Alternatives to 6 of Seattle's Top Tourist Spots

26 May 2016

Google the Top X Things to Do in Seattle and you’ll find that Kerry Park, the Space Needle, and Paseo will almost always make the list. But these aren’t exactly the hot spots where we tend to take visitors. Rather, Seattle locals (native or not) have plenty of alternatives that are often overshadowed by many of the famed attractions Seattle’s well known for. So, these are just a few alternatives to the top touristy things to do or see in the Emerald City. If you're up for branching out, have a look!

Alternatives to 6 of Seattle's Top Tourist Spots | The Brave Little Cheesehead at

Yes, Kerry Park is worth much of the hype. The views are postcard worthy, really, and on a clear day it offers one of the best views of Mt. Rainier. But just down the street, literally two or three blocks, you’ll find a much less crowded alternative: Marshall Park. Being just a stone’s throw away, Marshall Park boasts a similar view without the busloads of tourists and row of selfie-takers.

For a fraction of the cost, take a lift up to the top of Columbia Center (floor 73) on a clear Seattle day and you’ll witness a view that just might trump the Space Needle Observation Deck’s (and also includes the iconic landmark). Of course, you’ll need to consider that you won’t be given a well-rehearsed elevator pitch (literally), but maybe that’s not so bad?

Alternatives to 6 of Seattle's Top Tourist Spots | The Brave Little Cheesehead at

I have to be honest: even when the original owners were making the famed Caribbean sandwiches, I never understood the hype of Paseo. The sandwiches are OK, but nothing I would write home about. Salumi or The Bear and The Bee on the other hand, are two top-notch eateries in downtown Seattle with artisan sandwiches boasting incredible flavor. Having been founded by Mario Batali's father, the word about Salumi has certainly gotten out. The Bear and the Bee, however, remains a great little gem in the heart of Belltown. Keep an eye on the hours of both sandwich shops, they open late and close early.

There’s not a single park in Seattle that will disappoint you. I promise. Seattle loves its parks. There are parks in every neighborhood, and they’re all beautiful and well-kept. One that often makes tourists’ lists is Discovery Park, the largest park in Seattle’s city limits. It’s massive and offers plenty of trails to explore, as well as waterfront beaches.

But the parks I much prefer to Discovery are more accessible for visitors and run alongside Seattle’s downtown waterfront. Myrtle Edwards Park begins just north of the downtown ports and merges into Centennial Park, which can lead you even beyond Ballard’s Golden Gardens beach (another worthwhile place to visit). The bordering park encompass beautiful works of art from the Seattle Art Museum’s Sculpture Park and feature stunning mountain and waterfront views. Plus, with a tiny bait shop along the route, you can purchase some fishing gear and enjoy the day at the edge of the docks.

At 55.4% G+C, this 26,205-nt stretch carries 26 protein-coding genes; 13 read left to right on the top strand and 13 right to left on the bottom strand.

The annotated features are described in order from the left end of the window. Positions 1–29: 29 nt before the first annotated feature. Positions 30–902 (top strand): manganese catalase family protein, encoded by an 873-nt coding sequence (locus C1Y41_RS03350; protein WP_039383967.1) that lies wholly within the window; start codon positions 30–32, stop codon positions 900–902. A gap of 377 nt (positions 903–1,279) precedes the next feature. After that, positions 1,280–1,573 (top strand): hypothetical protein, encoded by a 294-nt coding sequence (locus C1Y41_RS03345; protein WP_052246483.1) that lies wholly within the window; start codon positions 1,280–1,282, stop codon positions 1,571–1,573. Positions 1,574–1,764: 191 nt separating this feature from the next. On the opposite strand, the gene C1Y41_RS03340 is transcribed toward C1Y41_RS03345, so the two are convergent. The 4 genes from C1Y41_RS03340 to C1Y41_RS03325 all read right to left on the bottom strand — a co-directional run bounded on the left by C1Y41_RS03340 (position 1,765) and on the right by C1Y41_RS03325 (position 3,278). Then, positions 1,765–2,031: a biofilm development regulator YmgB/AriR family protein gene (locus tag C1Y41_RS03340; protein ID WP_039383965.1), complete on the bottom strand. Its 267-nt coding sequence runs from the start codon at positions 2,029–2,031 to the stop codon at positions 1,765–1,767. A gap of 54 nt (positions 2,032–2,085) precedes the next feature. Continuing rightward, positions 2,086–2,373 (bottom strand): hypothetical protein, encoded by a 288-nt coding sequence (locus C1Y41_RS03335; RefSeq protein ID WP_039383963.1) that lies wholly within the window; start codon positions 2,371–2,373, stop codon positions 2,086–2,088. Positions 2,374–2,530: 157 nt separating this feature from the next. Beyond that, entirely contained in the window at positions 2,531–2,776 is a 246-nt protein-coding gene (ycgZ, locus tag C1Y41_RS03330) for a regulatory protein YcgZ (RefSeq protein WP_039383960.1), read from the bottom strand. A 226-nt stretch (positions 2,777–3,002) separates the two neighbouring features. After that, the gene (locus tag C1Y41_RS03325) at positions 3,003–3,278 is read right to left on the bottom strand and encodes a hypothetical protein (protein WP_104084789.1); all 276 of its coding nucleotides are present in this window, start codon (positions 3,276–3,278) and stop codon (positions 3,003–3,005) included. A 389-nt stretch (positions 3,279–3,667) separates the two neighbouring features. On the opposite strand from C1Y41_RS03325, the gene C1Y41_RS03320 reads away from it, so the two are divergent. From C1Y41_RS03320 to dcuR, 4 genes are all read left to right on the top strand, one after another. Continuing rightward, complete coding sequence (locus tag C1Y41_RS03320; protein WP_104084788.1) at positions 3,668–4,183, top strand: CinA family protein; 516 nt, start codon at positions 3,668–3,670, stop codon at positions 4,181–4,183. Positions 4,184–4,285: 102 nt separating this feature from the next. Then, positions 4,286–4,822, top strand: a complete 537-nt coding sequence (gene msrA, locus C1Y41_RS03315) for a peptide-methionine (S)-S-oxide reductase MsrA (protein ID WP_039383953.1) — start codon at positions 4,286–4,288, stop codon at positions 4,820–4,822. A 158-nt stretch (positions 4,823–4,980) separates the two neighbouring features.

Alternatives to 6 of Seattle's Top Tourist Spots | The Brave Little Cheesehead at

Often mistaken as the first Starbucks, the “original” Starbucks storefront in downtown Seattle is hugely popular among tourists. I hate to break it to them, but the “original” Starbucks isn’t actually the first. Rather, the first storefront was located at 2000 Western Ave in the early ‘70s, but the owners later set up shop across from the market, which is the shop tourists visit today. While there’s a Starbucks on just about every corner in the city, tourists flock to this one location.

If you’re simply interested in a unique Seattle Starbucks experience, take the hike up and away from Pike Place Market to Starbucks’ new roastery and tasting room in Capitol Hill. Surrounded by copper roasting machinery and a vintage vibe, you can order a flight of their reserve brews or a specialty coffee drink from the one-of-a-kind menu. But be forewarned, it’s a bit spendy.

I’m not gonna lie, I like all of them. As in, all of the burgerseverywhere. Red Mill is kind of a Seattle staple with locations all over the city. And did I mention their token bacon stack?  Literally a tower of bacon waiting to be devoured by way of deluxe bacon cheeseburgers. Also, the Mill sauce is delicious (and best with fries). Red Mill is a good bet for a quick, tasty burger and, of course, to cross it off the Seattle tourist bucket list. But Uneeda Burger and 8 oz. sure give this place a run for it's money.

Uneeda Burger says it all in the name. They are so. freaking. tasty. You honestly can't go wrong with any of the burgers on the menu, but my personal favorite is the BBQ Smash. (They also serve sammies, in case for some reason you hang out with people who don't eat burgers. Strange.) But the real reason this place made my list? They have fried cheese curds, people. Fried freaking cheese curds. And they're the closest to Wisconsin curds you're gonna find in this Pacific Northwest city.

Now, if you prefer a more substantial burger patty, consider 8 oz. Burger Bar. They make damn good burgers that are sure to satisfy. And with pretzel buns and a side of poutine... Who can say "no" to that?

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  1. Ahhh I just found your blog today and I'm so excited about it! I'm from Wisconsin, too! I've been in Seattle for about 3 years now. :) We should get together for lunch or coffee or something sometime! It's so rare that I meet a fellow Wisconsinite BLOGGER living in Seattle! Also, uhh, I've been to Uneeda Burger but somehow missed the fried cheese curds???!

    1. Yes, and they're good. At least good enough to get your fix, you know? Would love to meet up! If you're up for it, shoot me an email at and we can make a date for coffee or drinks sometime!